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Jonah 4:1-11 But it displeased Jonah exceedingly, and he became angry. (2) So he prayed to the LORD, and said, "Ah, LORD, was not this what I said when I was still in my country? Therefore I fled previously to Tarshish; for I know that You are a gracious and merciful God, slow to anger and abundant in lovingkindness, One who relents from doing harm. (3) Therefore now, O LORD, please take my life from me, for it is better for me to die than to live!" (4) Then the LORD said, "Is it right for you to be angry?" (5) So Jonah went out of the city and sat on the east side of the city. There he made himself a shelter and sat under it in the shade, till he might see what would become of the city. (6) And the LORD God prepared a plant and made it come up over Jonah, that it might be shade for his head to deliver him from his misery. So Jonah was very grateful for the plant. (7) But as morning dawned the next day God prepared a worm, and it so damaged the plant that it withered. (8) And it happened, when the sun arose, that God prepared a vehement east wind; and the sun beat on Jonah's head, so that he grew faint. Then he wished death for himself, and said, "It is better for me to die than to live." (9) Then God said to Jonah, "Is it right for you to be angry about the plant?" And he said, "It is right for me to be angry, even to death!" (10) But the LORD said, "You have had pity on the plant for which you have not laboured, nor made it grow, which came up in a night and perished in a night. (11) And should I not pity Nineveh, that great city, in which are more than one hundred and twenty thousand persons who cannot discern between their right hand and their left; and much livestock?"
Now Jonah really loses it. He gets really angry with God. Bottom line? He wants mercy and grace for himself, but judgment for his enemies.
Which is kind of hypocritical, and God has to give Jonah an important object lesson.
In this expository Bible study on Jonah 4:1-11, we see how God dealt with Jonah's bad attitude.
Verse 1-3: Jonah was very angry. The phrase "it displeased Jonah exceedingly" is literally, in Hebrew, "It became evil / wrong to Jonah as a great evil / wrong," and is about the strongest possible way of expressing his displeasure. Now it is clearly revealed what his motive was in fleeing to Tarshish. He foresaw that God is "gracious and merciful," words used in Scripture only to describe God (but used here almost as an accusation), and realised that if the Ninevites repented, God would forgive them and not bring about the disaster He had planned. Jonah doesn't like a God who forgives the enemies of Israel, so he prays for death. Sad considering the fact that he had been so mercifully dealt with by God.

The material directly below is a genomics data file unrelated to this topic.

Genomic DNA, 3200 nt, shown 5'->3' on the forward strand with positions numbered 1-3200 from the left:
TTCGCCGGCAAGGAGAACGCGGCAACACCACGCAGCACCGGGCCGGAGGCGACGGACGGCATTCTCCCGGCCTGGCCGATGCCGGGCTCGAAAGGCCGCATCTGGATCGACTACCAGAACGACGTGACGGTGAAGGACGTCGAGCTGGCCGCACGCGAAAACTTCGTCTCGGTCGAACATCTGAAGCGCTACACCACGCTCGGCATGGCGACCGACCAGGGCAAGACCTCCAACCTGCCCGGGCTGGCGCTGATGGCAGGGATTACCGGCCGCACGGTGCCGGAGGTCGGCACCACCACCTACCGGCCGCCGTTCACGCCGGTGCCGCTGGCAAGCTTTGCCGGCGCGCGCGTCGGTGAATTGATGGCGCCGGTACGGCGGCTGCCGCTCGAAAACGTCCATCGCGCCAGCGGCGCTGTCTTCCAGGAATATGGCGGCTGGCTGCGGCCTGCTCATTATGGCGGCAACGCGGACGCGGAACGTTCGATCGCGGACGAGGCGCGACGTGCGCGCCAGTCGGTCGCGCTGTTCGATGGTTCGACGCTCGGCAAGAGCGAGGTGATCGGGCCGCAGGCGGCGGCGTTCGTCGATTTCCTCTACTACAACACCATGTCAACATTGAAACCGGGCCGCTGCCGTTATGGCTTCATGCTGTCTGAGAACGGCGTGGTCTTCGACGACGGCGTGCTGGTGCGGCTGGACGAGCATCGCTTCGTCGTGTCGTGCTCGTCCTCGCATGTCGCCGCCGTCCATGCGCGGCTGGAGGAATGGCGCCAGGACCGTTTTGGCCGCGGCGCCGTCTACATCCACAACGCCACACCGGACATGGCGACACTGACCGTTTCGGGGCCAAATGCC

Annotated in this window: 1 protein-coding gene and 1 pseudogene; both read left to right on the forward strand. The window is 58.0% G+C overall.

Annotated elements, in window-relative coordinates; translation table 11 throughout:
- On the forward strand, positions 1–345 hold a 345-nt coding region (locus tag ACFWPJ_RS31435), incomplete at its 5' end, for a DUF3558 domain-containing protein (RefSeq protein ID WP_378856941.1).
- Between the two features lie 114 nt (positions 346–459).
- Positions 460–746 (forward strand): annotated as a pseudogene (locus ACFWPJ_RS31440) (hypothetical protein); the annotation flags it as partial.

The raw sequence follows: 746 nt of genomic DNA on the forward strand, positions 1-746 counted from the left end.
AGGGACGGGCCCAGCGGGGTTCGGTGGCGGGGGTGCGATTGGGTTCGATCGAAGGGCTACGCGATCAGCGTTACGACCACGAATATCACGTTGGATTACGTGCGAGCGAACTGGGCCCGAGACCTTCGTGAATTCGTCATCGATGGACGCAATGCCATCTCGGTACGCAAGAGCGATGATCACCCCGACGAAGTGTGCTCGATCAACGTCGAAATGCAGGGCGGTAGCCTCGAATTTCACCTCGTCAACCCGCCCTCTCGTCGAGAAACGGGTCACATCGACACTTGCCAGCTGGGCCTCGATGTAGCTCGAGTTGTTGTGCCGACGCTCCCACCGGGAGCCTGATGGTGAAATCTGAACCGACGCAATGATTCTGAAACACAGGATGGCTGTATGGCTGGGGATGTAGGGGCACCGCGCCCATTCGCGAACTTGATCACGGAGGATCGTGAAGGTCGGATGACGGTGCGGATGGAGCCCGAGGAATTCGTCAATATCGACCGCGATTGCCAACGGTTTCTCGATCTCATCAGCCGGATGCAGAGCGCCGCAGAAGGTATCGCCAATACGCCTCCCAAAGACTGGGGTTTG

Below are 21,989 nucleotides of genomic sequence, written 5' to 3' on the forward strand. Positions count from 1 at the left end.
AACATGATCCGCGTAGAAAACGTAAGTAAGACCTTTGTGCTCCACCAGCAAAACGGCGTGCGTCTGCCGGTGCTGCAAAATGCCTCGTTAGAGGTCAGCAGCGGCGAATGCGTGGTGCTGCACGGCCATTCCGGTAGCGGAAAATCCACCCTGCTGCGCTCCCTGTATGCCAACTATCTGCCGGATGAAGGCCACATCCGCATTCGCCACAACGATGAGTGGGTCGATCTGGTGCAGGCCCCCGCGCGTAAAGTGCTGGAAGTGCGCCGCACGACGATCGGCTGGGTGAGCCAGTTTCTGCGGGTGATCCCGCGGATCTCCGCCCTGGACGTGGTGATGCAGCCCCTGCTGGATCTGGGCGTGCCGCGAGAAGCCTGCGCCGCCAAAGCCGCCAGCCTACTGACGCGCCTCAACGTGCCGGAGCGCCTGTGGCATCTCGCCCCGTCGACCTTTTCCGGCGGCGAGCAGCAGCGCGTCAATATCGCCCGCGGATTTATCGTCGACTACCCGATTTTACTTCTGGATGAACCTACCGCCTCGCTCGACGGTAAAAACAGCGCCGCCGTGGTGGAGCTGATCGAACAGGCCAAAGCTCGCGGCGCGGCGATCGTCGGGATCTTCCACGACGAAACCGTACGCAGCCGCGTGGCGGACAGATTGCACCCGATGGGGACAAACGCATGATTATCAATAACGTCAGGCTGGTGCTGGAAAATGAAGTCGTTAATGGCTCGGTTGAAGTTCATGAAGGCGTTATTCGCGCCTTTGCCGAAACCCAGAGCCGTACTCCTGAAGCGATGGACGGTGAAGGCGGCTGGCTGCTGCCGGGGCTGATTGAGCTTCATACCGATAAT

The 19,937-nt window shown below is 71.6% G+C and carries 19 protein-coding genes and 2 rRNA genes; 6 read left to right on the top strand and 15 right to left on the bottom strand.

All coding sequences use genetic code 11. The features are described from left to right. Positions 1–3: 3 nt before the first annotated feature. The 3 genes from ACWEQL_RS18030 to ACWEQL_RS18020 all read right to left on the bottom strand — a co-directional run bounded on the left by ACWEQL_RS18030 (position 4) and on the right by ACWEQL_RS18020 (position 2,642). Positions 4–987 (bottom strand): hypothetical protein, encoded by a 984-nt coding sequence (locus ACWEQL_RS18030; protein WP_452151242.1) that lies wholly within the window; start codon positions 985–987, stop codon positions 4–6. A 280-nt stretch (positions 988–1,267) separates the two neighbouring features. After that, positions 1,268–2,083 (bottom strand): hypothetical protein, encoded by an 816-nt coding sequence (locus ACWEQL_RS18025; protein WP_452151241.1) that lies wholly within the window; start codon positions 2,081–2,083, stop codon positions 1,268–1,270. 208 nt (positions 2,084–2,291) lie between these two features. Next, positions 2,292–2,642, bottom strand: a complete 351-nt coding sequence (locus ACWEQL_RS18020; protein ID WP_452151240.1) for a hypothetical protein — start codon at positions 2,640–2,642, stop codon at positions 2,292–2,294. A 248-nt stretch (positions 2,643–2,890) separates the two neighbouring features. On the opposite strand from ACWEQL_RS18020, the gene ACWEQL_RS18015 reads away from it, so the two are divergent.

Verse 4: God asks one simple question, questioning Jonah's right to be angry.
Verse 5: Jonah is either too angry or too convicted to reply. He simply storms out of the city, to the east side, makes a shelter for himself, sits under it, and waits to see what will happen. No doubt, he was still hoping for the destruction of Nineveh.
Verse 6: Apparently the prophet's makeshift shelter was not as effective as he might have wished and he was quite miserable. So Yahweh caused a plant to grow up over his head and provide shade for him. Jonah was very grateful (literally, rejoiced with great joy). The shade plant had grown so quickly that it must have been obvious to him that it was God's merciful provision.
Verses 7-8: God's reason for causing the plant to grow was not merely to provide shelter for Jonah, but to give him an object lesson. So the plant which God had supernaturally caused to grow was then attacked by a worm that He sent for the purpose of causing the plant to wither. The result of the plant's withering is that the sun now beat on (literally, attacked) Jonah's head so fiercely that he grew faint and wished for death.
Verses 9-11: God challenged the prophet's right to be angry over the plant. The contrast between God's position and Jonah's is extraordinary. Jonah's pity for the plant is totally self-serving and is really self-pity, whereas God has at heart the welfare of an entire city of over 120,000 people as well as its animals.
Have you experienced times when you have been angry at God's mercy towards others?
Is it hypocritical to expect God's mercy while at the same time hoping for it to be withheld from others?
How does God deal with those who persist in judging others? (See Matthew 7:1-5; 5:7 and James 2:13)
How can you guard against being judgmental towards others?
How does God want us to respond when evil people repent and receive God's mercy?
If you like these Expository Bible Studies, don't forget to check out our Topical Bible Studies too.